Drilling composite/metal stacks has usually involved multistep operations to permit the use of drill tools optimized for each material. This requires either tool changes or the use of multiple drill motors. Despite these precautions, poor-quality holes are still common.
In the best circumstances, all drilling, to date, has required minimum quantity lubricant (MQL) — minute amounts of high-quality lubricant applied, ideally, only at the cutting interface. This requires a method for controlled delivery of the lubricant, typically through channels inside the cutting tool. And that, in turn, increases the cost of an already costly drill tool and complicates the drilling process.
This was the state of the composite/metal stack drilling art until cutting tool manufacturer Mapal developed a promising alternative: A simpler, one-shot, dry (yes, lubricant-free) drilling process for stacked materials that reportedly cuts tool cost by up to 50 percent, increases tool life by up to 200 percent and produces high-quality holes.
This hole drilled in a trailing edge component for the Airbus A350 XWB wing is produced by GKN. The different layers in the stack are clearly visible. (Source: Mapal)
Mueller-Hummel, who has sought a dry drilling option since his career began, says the use of MQL compensates for some problems, but actually causes others. First, the lubricant actually wets carbon dust, keeping it in the hole rather than allowing the tool flutes to drive it out. Too much oil introduced into the tool's airstream causes significant overspray from the hole exits, to the point where jigs and even floors are slippery. OEMs then become concerned about contamination in the part, and cleaning is added as a secondary operation to machining. Dry drilling eliminates all this, and eliminates the need to design lubricant channels into the tool.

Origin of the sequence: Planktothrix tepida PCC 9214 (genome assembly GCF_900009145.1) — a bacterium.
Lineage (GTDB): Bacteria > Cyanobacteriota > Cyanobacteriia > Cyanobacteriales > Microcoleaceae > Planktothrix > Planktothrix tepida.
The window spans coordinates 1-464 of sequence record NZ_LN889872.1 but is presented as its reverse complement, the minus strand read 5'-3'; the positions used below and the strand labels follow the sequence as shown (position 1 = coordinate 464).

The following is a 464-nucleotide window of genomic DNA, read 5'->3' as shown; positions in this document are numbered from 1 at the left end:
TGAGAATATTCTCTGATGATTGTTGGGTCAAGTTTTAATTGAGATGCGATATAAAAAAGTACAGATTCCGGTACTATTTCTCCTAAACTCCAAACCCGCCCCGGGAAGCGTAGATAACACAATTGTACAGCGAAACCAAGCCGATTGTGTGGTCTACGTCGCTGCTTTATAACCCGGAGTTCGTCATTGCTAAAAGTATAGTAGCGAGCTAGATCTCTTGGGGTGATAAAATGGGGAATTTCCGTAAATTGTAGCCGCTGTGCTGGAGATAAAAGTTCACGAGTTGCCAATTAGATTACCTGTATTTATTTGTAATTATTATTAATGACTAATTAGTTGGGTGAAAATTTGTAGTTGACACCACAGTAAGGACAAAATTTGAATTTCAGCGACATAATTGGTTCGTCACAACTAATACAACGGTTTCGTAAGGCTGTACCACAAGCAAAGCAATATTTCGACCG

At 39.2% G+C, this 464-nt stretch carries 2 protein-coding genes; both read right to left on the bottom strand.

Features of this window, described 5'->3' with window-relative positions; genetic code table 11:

MQL tools must be fashioned from special materials that are not compatible with diamond-coating technologies. MQL system must be calibrated to ensure proper air and oil flow. The calibration process requires special training and must be completed before machining can begin. If the test fails, the whole system must be recalibrated. According to Mueller-Hummel, all of this time and expense can be eliminated by a shift to dry drilling. With no necessity to deliver lubricant, drilling equipment could be simpler and less costly. By eliminating MQL they could also use smaller, lighter drilling equipment, which is more reliable and requires less maintenance. The cost per hole has been reduced by at least a factor of four, and the process has a higher CPK, with no jamming and sticking of wet carbon dust.
In order to dry-drill H8 holes in composite-metal stacks in a single operation, the problems traditionally solved by using different tools, multiple drilling steps and lubricant had to be addressed in tool design and in control of drilling process parameters, specifically, rotational speed and feed rate. This required a fundamental understanding of the drilling processes for metals and composites.
The drill tool action to cut through composites vs. metals is very different. Developed before the advent of widespread use of composites, metal-drilling tools evolved from standard metals-cutting technology, where heat at the cutting interface actually melts the metal so that the tool can push through, similar to a hot knife through butter. But that type of heat can damage composites. And in stacked drilling the heat causes the metal to expand. The result is a larger hole diameter in the metal layer than in the composite layer.
A fundamental study of drilling metals revealed three main locations where a drill tool generates heat: the tip (nose), the grip (edges/corners) and the chips (material removed from the hole). Design a tip that could cut effectively at lower rotational speeds (100 m/min for CFRP, 120 m/min for aluminum) without melting the metal. It was not easy to develop a tip which heats up only the relevant area and with the minimum heat required without transferring heat to the remaining tool body.